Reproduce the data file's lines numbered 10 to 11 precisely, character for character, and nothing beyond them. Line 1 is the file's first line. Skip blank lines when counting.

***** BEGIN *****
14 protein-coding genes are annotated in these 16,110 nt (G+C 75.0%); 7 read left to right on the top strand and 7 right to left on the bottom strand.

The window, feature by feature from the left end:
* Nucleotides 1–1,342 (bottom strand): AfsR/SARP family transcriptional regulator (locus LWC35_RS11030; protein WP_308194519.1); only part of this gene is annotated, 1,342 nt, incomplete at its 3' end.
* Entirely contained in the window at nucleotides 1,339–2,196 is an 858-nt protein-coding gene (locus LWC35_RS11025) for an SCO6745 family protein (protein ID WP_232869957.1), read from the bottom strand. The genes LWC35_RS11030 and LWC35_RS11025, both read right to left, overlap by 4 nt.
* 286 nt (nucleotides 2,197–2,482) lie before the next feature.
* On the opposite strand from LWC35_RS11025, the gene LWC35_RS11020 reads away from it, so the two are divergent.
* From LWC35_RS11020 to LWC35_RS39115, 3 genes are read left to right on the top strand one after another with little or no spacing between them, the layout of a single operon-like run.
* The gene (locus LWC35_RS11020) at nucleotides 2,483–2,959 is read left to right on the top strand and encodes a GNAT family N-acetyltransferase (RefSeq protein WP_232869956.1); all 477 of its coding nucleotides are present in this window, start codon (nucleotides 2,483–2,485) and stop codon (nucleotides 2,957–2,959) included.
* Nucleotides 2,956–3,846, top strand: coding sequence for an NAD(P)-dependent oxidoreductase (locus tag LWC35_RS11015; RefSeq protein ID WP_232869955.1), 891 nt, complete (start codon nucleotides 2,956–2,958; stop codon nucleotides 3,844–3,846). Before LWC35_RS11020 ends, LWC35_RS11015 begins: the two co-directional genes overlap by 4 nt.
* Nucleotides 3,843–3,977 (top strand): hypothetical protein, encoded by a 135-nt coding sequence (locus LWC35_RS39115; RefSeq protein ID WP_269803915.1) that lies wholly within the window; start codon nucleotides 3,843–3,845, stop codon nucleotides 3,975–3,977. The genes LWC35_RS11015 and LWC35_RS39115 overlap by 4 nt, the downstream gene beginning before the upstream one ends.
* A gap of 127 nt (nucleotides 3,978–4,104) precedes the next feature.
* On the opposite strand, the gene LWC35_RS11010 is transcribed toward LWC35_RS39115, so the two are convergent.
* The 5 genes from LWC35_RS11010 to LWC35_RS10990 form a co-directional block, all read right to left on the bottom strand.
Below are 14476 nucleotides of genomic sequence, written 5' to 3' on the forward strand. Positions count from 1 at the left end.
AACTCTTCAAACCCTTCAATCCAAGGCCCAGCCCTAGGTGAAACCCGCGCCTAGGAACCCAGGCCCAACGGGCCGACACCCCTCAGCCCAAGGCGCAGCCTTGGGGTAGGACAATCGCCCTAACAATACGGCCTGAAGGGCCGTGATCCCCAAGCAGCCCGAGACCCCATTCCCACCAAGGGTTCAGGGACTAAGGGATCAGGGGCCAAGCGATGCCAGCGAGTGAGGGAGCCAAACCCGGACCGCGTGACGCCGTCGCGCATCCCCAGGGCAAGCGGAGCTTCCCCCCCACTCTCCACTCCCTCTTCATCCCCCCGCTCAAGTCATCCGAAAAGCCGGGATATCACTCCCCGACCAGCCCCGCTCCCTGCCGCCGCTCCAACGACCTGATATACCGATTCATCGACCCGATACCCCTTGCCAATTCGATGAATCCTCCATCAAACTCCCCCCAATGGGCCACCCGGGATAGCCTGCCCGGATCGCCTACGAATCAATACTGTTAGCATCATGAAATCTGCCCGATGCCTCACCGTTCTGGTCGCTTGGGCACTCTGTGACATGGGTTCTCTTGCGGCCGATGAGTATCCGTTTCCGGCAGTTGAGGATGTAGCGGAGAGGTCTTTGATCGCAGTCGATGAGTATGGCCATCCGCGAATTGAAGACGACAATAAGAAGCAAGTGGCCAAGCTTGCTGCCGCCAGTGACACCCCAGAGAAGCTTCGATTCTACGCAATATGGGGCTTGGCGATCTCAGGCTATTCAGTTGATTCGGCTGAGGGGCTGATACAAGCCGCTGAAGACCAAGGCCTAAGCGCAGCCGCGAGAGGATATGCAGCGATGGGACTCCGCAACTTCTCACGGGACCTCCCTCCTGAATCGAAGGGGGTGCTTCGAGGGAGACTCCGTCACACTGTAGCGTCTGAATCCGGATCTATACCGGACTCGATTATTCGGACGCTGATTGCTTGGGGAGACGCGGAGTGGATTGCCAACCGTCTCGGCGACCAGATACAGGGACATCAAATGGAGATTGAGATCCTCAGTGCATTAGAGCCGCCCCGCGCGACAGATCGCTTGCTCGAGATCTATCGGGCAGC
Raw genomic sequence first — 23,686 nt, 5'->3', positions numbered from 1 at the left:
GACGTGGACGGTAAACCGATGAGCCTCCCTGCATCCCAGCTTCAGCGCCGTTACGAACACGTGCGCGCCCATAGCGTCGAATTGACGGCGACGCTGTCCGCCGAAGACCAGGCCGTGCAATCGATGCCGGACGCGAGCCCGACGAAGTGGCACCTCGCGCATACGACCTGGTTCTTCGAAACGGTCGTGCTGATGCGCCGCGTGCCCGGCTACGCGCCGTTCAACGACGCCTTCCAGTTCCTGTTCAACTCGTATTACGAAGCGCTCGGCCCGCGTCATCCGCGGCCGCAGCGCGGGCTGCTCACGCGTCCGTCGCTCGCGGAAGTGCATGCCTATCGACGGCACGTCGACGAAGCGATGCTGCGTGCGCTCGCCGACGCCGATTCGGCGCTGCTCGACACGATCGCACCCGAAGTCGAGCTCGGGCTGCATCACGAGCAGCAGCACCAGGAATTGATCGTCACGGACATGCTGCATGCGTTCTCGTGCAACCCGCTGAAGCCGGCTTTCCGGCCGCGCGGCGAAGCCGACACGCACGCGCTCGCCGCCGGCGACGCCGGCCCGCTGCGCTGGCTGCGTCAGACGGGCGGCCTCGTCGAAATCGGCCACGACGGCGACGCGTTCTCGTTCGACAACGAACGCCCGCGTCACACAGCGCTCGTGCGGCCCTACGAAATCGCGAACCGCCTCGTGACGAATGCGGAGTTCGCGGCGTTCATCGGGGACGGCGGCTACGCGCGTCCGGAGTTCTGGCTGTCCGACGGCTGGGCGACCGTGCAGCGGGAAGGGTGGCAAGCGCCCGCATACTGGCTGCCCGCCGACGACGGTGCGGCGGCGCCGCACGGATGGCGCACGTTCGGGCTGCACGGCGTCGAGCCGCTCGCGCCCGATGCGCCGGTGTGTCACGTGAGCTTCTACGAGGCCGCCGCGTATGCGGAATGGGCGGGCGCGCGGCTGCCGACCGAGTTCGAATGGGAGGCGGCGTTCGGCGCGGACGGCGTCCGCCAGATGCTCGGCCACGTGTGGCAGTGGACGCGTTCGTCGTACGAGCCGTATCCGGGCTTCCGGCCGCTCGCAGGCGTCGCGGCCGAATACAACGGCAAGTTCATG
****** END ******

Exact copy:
* Nucleotides 3,843–3,977 (top strand): hypothetical protein, encoded by a 135-nt coding sequence (locus LWC35_RS39115; RefSeq protein ID WP_269803915.1) that lies wholly within the window; start codon nucleotides 3,843–3,845, stop codon nucleotides 3,975–3,977. The genes LWC35_RS11015 and LWC35_RS39115 overlap by 4 nt, the downstream gene beginning before the upstream one ends.
* A gap of 127 nt (nucleotides 3,978–4,104) precedes the next feature.